Title:
Method and apparatus to provide digital or analog audio signals to multiple computer system outputs
Kind Code:
A1


Abstract:
An audio controller circuit to generate audible sounds for use on a computer system comprising a digital audio controller that generates digital audio signals reproducible by a digital audio device. The digital controller also operates in conjunction with a mixed-signal codec to generate analog audio signals reproducible by an analog audio device. The controller circuit is capable of delivering audio signals to a plurality of audio output connectors, each configured to accept a mating connector coupled to an external audio device. The audio controller circuit transmits audio signals to one output at a time. The circuit detects whether the external audio device coupled to an output connector is an analog or digital device and transmits the appropriate analog or digital audio signals to the output device.



Inventors:
Robert Jr., Null Brooks (Houston, TX, US)
Sellers, Kenneth K. (Houston, TX, US)
Application Number:
09/912604
Publication Date:
01/30/2003
Filing Date:
07/24/2001
Assignee:
BROOKS ROBERT
SELLERS KENNETH K.
Primary Class:
Other Classes:
381/56
International Classes:
H04R5/02; (IPC1-7): G06F17/00; H04R29/00
View Patent Images:



Primary Examiner:
FLANDERS, ANDREW C
Attorney, Agent or Firm:
CONLEY ROSE & TAYON, P.C. (P. O. BOX 3267, HOUSTON, TX, 77253-3267, US)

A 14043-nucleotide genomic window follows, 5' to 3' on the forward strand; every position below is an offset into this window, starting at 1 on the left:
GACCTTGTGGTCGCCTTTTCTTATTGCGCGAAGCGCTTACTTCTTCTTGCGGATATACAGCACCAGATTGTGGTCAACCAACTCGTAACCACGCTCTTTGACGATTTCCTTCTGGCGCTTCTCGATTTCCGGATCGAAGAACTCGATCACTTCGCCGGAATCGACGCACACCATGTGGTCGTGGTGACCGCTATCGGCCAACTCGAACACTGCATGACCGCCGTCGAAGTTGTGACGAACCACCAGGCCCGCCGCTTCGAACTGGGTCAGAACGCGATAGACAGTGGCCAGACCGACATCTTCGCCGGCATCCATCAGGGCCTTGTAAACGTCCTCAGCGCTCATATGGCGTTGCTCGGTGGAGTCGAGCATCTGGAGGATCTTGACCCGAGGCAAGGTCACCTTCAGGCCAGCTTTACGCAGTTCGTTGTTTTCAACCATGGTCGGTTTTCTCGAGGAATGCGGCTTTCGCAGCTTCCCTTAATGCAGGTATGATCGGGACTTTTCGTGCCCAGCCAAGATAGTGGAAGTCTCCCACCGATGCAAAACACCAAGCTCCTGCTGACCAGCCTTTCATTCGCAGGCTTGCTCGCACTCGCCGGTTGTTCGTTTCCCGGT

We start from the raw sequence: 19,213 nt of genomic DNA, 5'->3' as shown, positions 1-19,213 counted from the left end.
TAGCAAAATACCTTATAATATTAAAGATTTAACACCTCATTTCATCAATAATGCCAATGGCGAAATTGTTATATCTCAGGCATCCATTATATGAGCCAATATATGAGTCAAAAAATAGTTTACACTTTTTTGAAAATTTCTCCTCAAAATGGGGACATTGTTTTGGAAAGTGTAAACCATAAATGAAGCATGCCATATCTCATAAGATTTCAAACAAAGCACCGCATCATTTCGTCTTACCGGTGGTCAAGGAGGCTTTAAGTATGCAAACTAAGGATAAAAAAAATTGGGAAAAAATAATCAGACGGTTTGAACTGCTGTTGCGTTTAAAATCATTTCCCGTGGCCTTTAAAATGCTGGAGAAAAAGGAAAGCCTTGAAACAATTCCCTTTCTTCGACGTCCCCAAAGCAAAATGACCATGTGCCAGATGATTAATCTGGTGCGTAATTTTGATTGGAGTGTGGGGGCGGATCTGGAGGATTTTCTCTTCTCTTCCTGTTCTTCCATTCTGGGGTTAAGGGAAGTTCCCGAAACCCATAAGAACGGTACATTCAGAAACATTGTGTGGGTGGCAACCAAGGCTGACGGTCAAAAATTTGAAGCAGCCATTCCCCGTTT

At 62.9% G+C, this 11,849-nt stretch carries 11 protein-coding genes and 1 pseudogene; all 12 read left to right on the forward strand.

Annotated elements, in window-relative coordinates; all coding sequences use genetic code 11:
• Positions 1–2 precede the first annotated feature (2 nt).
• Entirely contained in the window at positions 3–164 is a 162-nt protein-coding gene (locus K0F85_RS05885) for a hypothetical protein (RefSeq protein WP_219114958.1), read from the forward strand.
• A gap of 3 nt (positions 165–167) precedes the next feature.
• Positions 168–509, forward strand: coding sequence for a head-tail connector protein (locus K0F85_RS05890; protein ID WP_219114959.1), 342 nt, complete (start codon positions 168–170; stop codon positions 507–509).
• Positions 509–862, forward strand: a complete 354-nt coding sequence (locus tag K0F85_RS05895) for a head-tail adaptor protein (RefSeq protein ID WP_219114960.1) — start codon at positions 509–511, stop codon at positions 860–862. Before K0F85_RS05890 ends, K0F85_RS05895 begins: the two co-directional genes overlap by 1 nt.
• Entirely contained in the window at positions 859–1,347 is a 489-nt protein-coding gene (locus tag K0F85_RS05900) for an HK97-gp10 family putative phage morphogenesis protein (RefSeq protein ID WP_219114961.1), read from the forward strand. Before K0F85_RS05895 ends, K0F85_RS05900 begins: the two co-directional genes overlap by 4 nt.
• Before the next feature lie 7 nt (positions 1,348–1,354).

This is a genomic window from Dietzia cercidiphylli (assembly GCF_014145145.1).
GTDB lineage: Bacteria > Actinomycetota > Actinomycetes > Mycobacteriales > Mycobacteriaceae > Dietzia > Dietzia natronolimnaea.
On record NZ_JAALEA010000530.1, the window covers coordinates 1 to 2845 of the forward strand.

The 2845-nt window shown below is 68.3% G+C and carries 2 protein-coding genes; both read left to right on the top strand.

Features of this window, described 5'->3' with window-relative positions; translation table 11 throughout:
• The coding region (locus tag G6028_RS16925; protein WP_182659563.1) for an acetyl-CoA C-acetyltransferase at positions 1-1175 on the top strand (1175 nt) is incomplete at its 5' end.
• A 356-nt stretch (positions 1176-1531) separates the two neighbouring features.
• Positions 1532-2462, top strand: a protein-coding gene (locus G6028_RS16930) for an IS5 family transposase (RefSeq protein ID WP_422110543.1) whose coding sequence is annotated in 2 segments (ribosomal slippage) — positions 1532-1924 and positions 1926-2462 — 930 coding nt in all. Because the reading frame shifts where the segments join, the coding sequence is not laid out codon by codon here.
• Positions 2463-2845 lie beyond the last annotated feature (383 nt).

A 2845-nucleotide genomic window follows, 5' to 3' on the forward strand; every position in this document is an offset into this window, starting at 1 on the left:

Claims:

What is claimed is:



1. A computer system, comprising: a processor; a system memory coupled to said processor; at least one input/output device coupled to said processor; an internal audio speaker device; and an audio controller circuit that transmits digital audio signals or analog audio signals to the internal audio speaker or to external audio playback devices coupled to the computer via a plurality of output connectors; wherein the audio controller circuit determines whether each device is analog or digital for the purpose of transmitting corresponding analog or digital audio signals to each device.

2. The computer system of claim 1 wherein: audible sounds are transmitted to and reproduced by one playback device at a time; and wherein the audio controller circuit detects the device type for that one playback device and transmit analog or digital signals as required for that device.

3. The computer system of claim 1 further comprising: a front audio connector; and a rear audio connector; wherein audio signals are transmitted by the audio controller circuit for playback by one of either the internal speaker device or a playback device coupled to the rear connector or a playback device coupled to the front audio connector.

4. The computer system of claim 3 wherein: playback devices coupled to the rear connector have playback priority over the internal speaker device; and playback devices coupled to the front connector have playback priority over playback devices coupled to the rear connector and the internal speaker device.

5. The computer system of claim 4 wherein the audio controller circuit determines whether to transmit analog or digital signals under the following conditions: a) when a playback device is coupled to or removed from the front connector; and b) when no playback device is coupled to the front connector and a playback device is coupled to or removed from the rear connector.

6. The computer system of claim 5 wherein: if no external playback device is coupled to the computer system, the audio controller circuit transmits analog audio signals for playback by the internal speaker device.